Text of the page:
A major new study of employers shows that companies are cutting voluntary parental leave and and other relatively low-cost programs that provide many workers with the flexibility that they sometimes need to manage major life changes.
Data from the latest National Study of Employers, released Monday, show that 73 percent of employers today offer employees the ability to gradually return to work after giving birth to or adopting a child, down from 86 percent in 2005.
Similarly, the study, which surveyed more than 1,100 midsize and large companies, found that fewer employers (52 percent in 2012, compared to 73 percent in 2005) are permitting workers to take a break from their jobs to tend personal or family matters; and fewer of them are allowing full-time workers to transition to part-time work and back again, while still holding the same job -- 41 percent versus 54 percent.
"It seems that employers are dealing with the lingering economic instability by trying to accomplish more with fewer people," says report author Ellen Galinsky, president of the Family and Work Institute.
In an interview with AOL Jobs, Galinsky said that such programs aren't the sort required under the Family and Medical Leave Act, which stipulates that workers be given time off to tend to specific family and health matters.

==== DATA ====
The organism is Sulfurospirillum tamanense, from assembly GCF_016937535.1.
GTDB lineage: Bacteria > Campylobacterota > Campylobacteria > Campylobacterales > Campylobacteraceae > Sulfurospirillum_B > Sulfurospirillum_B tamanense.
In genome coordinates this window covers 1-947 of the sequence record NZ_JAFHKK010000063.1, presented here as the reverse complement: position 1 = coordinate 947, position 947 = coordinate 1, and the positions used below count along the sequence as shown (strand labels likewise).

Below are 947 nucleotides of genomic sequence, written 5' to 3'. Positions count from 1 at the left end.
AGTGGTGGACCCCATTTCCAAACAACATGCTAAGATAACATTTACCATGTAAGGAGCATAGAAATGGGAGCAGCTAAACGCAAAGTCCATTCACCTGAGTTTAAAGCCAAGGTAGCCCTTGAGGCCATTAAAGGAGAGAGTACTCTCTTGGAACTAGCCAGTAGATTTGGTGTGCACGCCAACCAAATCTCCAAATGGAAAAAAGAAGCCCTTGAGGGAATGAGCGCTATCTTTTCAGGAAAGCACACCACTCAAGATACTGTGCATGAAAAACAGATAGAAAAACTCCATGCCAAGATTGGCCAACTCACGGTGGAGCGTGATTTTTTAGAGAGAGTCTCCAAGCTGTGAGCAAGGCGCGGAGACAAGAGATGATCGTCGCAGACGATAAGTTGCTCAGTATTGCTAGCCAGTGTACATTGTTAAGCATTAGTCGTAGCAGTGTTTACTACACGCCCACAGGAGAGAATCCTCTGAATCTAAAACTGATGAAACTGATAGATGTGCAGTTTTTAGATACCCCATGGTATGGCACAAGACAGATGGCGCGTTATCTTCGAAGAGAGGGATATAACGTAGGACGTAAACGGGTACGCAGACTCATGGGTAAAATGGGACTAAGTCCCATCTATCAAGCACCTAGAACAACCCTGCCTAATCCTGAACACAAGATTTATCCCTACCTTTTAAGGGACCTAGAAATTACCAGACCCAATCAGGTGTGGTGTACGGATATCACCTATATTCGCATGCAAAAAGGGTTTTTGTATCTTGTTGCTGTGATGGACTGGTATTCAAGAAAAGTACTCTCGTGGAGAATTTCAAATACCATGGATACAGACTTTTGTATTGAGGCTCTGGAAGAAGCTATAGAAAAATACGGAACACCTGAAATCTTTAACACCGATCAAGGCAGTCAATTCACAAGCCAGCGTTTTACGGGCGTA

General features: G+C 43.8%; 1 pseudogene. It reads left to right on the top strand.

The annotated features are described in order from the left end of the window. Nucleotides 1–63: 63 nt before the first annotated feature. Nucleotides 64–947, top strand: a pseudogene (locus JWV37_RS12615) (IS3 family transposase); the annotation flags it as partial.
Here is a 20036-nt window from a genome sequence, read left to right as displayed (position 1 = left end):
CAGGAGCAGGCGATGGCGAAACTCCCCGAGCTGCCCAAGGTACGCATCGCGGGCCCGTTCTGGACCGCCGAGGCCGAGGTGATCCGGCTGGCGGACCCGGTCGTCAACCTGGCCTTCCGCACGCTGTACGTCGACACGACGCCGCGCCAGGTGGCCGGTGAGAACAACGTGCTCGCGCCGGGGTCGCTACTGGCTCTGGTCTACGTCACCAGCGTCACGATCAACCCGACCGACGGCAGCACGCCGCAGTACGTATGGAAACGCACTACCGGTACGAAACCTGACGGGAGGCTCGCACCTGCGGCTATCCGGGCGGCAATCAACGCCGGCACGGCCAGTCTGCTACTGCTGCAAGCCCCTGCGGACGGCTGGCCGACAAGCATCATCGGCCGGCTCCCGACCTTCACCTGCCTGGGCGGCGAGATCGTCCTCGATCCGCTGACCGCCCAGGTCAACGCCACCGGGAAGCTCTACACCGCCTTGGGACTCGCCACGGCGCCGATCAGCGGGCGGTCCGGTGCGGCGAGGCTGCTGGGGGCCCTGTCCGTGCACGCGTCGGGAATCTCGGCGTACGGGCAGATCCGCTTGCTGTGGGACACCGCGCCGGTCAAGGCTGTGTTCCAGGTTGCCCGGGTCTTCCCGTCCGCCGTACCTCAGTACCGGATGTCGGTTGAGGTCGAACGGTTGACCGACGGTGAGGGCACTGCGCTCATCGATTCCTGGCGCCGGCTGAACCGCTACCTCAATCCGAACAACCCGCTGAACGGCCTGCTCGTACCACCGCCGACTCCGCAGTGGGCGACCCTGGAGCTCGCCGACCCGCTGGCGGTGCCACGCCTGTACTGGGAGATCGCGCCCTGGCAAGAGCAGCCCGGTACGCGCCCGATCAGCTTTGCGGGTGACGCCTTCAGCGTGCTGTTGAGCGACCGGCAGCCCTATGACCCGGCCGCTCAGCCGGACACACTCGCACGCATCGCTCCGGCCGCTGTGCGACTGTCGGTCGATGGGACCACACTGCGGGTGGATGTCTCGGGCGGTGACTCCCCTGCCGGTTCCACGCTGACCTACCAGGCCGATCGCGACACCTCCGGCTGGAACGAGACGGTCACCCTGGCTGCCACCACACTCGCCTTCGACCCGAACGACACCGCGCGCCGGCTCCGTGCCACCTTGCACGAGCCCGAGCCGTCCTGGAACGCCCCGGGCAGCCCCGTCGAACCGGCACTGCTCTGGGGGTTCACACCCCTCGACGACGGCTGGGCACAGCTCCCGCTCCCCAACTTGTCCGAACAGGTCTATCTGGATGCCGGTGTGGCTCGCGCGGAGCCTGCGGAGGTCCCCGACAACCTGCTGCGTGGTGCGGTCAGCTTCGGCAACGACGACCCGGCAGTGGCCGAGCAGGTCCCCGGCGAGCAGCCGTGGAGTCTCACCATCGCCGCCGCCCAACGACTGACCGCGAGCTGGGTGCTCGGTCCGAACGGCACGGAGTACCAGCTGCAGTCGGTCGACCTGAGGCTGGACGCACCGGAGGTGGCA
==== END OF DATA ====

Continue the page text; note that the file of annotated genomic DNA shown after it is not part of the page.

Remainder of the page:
Passed in 1993, FMLA gives employees at workplaces that employ 50 or more the right to 12 weeks of leave for: the birth or adoption of children; to tend to family members with a serious illness; or to recover from an illness that prevents the workers from doing their jobs.
Overall, Galinsky says, the latest data, which was provided by employers themselves, show that about 21 percent of large companies and 31 percent of medium-size companies are "out of compliance" with FMLA. She notes, however, that those statistics are no different from 2005.
Dads Affected More Than Moms
Though the findings may suggest that working mothers are being offered fewer benefits to help manage family and work, Galinsky says, "I'm actually a little more concerned about dads."
The study shows a decrease in the number of mothers who are allowed fewer than 12 weeks of leave -- to 10 percent from 22 percent. "That means that technically more companies are in compliance with FMLA," she says.
But when it comes to partners of women -- typically men -- data show that the average maximum amount of leave taken to tend to a newborn, a newly adopted child or a seriously ill family member has gone down.
The figures also show that among employers that offer paid maternity or paternity leave, 58 percent offered it to women, while only 14 percent did so for men.
Findings from the study, however, did show that significantly more employers in the post-recession era are allowing at least some employees to:
- Use flex time and periodically change starting and quitting times within some range of hours (77 percent in 2012 compared to 66 percent in 2005).
- Take time off during the workday to attend to important family or personal needs without loss of pay (87 percent versus 77 percent).
- Work some of their regular paid hours at home on an occasional basis (63 percent from 34 percent).
- Have control over their paid and unpaid overtime hours (44 percent up from 28 percent).